Pete Rearden, a local photographer and artist, said that he spent the better part of a month exploring and extensively photographing the ruins before they were fenced off and the no-trespassing sign went up. “I have mixed feelings about [the conversion to mixed use],” he said. “Part of me thinks that we do need the renovation, while part of me thinks that we should make it safe and then open it up as a park.”
The plant opened during the Fat Stock Show of 1904. Seven years later, the stockyards area was incorporated as Niles City, a town of less than one square mile that became known as the “Richest Little City in Texas” and the “Wall Street of the West,” with its own fire department, schools, and law enforcement. Then a new state law was passed that allowed larger cities to forcibly annex smaller towns, and in 1923 – after a prolonged legal battle – Niles City became a part of Fort Worth.
The Swift Company invested heavily in many Fort Worth businesses, including a bank, a cattle loan company, a railway company, and a publishing company. It shared ownership of the stockyards with rival Armour and local businessman Greenlief W. Simpson.”When the packing houses were here with all of the cattlemen,” said Wells, “it brought a tremendous amount of income into Fort Worth. There were good times and bad, but even during the Depression, the Stockyards paid a dividend, and they were always in the black until in the 1950s and ’60s.”
Swift provided medical care, emergency leave, and a pension plan for its workers, part of the reason its employees chose not to participate in union strikes in 1949 and 1952. As business declined in the 1960s with the advent of more localized feedlots and meat-processing plants, workers took voluntary pay cuts to help keep the plant operating. But it wasn’t enough. The Armour plant closed first, in 1962, and in 1971 the Swift plant shut its doors for good.
The destruction of Niles City’s former city hall in 1975, to make way for a parking lot, served as a wake-up call to local historians that the heritage of the Stockyards needed to be protected. Charlie and Sue McCafferty founded the North Fort Worth Historical Society, which was able to get the Stockyards declared a national historical district, helping save the remaining structures. In the 1980s, federal grants financed major progress in renovating and preserving the district.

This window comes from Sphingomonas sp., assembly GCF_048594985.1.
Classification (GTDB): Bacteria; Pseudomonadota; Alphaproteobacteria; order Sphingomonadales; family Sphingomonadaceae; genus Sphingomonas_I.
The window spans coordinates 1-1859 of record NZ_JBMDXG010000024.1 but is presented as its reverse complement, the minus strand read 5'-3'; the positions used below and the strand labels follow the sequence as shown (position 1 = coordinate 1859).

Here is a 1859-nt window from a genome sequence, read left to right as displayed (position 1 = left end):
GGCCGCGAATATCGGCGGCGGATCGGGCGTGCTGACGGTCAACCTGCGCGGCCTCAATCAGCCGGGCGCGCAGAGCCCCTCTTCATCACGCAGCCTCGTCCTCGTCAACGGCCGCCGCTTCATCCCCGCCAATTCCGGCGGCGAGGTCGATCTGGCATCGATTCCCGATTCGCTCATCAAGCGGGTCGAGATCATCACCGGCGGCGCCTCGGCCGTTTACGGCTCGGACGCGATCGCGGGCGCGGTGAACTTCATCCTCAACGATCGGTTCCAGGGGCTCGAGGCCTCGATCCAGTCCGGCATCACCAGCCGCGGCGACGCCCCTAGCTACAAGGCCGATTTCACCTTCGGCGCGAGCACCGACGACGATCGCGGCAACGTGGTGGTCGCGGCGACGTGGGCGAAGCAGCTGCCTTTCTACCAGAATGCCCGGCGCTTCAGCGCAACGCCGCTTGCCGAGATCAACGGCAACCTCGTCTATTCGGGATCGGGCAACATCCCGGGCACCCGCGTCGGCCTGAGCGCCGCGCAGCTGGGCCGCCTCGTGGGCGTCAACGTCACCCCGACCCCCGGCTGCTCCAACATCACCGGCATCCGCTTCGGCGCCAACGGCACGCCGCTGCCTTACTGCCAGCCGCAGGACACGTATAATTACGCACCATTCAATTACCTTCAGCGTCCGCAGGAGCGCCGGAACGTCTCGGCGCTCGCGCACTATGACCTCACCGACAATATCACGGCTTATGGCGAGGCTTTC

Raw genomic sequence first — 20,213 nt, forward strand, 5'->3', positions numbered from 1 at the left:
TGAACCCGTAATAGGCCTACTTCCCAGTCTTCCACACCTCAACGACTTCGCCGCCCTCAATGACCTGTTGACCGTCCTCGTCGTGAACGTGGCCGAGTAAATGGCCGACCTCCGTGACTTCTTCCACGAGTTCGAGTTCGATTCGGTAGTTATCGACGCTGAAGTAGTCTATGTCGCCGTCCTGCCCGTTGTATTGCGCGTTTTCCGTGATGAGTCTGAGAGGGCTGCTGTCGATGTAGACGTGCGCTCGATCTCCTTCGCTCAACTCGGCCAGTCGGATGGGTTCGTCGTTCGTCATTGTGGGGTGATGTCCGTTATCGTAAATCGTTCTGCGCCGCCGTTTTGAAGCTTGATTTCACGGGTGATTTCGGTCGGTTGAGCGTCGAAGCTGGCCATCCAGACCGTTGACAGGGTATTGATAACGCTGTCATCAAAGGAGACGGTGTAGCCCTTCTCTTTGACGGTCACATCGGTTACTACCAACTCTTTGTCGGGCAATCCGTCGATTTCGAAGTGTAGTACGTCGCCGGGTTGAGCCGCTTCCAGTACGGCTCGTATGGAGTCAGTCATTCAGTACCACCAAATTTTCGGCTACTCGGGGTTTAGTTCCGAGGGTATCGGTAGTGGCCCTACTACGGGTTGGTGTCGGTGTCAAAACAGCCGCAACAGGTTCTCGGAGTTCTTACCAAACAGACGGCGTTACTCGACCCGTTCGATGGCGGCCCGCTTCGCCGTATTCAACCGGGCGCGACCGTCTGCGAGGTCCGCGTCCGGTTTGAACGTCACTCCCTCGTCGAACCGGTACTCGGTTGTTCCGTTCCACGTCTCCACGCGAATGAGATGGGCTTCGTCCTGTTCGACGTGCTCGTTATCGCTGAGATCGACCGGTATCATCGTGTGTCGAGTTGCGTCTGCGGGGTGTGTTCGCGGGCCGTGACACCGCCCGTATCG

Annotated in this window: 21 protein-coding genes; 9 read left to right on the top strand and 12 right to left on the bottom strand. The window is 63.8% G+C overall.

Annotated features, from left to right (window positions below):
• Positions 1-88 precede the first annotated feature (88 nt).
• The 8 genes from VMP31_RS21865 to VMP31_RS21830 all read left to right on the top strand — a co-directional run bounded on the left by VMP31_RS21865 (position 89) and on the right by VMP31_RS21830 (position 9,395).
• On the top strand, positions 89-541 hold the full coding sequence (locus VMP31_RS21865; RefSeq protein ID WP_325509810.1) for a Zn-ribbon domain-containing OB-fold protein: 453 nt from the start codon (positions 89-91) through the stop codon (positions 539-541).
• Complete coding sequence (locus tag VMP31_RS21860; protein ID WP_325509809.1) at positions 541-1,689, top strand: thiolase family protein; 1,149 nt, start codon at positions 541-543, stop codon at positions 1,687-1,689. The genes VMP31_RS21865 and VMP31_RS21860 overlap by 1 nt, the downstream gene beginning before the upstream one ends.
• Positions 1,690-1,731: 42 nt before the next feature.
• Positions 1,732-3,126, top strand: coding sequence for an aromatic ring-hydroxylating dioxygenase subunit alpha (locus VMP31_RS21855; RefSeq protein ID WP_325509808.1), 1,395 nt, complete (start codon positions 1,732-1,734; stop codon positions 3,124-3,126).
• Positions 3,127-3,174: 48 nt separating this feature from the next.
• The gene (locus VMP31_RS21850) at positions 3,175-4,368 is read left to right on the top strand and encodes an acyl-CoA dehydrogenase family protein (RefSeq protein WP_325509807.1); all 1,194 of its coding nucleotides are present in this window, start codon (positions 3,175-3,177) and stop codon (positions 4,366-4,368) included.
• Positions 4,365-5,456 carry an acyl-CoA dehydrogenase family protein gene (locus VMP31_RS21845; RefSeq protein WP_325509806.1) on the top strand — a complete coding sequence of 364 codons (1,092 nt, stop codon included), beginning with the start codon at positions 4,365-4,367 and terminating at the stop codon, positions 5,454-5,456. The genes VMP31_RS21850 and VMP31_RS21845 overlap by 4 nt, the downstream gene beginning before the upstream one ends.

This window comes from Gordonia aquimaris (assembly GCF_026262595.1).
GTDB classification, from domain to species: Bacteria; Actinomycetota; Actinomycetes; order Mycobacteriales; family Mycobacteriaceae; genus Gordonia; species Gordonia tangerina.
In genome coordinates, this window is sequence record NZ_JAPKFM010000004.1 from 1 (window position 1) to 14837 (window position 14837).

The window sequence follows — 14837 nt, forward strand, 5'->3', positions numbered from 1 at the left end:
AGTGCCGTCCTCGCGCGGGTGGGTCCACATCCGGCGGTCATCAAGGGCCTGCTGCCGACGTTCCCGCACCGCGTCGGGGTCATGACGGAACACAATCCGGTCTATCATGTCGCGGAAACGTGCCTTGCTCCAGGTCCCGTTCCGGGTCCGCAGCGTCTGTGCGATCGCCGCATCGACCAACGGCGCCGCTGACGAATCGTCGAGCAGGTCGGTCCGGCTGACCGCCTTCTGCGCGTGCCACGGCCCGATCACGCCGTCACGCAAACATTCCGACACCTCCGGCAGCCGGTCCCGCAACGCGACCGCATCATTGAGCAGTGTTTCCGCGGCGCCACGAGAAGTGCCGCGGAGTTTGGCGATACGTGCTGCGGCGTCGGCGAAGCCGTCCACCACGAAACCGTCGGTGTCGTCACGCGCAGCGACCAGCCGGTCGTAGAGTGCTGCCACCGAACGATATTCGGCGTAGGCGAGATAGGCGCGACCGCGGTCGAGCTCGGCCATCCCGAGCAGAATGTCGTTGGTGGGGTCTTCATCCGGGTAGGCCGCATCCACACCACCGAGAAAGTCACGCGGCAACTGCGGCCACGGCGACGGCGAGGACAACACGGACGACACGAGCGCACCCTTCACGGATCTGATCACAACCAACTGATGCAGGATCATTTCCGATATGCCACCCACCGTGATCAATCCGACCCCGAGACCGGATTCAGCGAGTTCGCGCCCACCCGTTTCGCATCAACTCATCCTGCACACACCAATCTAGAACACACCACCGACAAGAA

Conservation efforts, however, came many decades too late for the Swift plant. The empty buildings were gutted by fires in 1971 and in 1973. The latter blaze, fueled by 70 years’ worth of animal fat, burned for three weeks. Afterward, owners hired a company to demolish what was left, but after breaking three wrecking balls on the massive brick structures, Hearne Wrecking and Lumber admitted defeat.
The site has provided the backdrop for episodes of two popular TV shows: the long-ago canceled Walker, Texas Ranger and the recently canceled Prison Break. Signage from Prison Break still hangs on the cattle barn (used as the location for the main prison building).
It was a dangerous place to shoot. Since some of the buildings extend far below ground level, there are holes as deep as 60 feet for the unwary to fall into, and wild dogs, snakes, foxes, and bees inhabit the complex’s multiple caverns. Due to such safety concerns, Fort Worth police now arrest trespassers.
Randy Hearne, whose company provided security services during the Prison Break filming, said his crew came across an open manhole. “We dropped a rock into it, and there was a three-second delay before we heard the rock hit bottom,” he said. “We had the production company cover the holes in the area where they were filming the next day.” Coincidentally it was Hearne’s uncle’s company that made the ill-fated attempt to demolish the buildings decades ago.
One local photographer who asked to remain anonymous said he’s unhappy at the idea of the mixed-use development. “I’ve seen what happens when they try to restore those old buildings, and it takes the soul away from them,” he said. “I agree something needs to be done to make it safe so that people can go there to see how the buildings were built, [but] I think that turning it into mixed-use kills any interest the site holds.”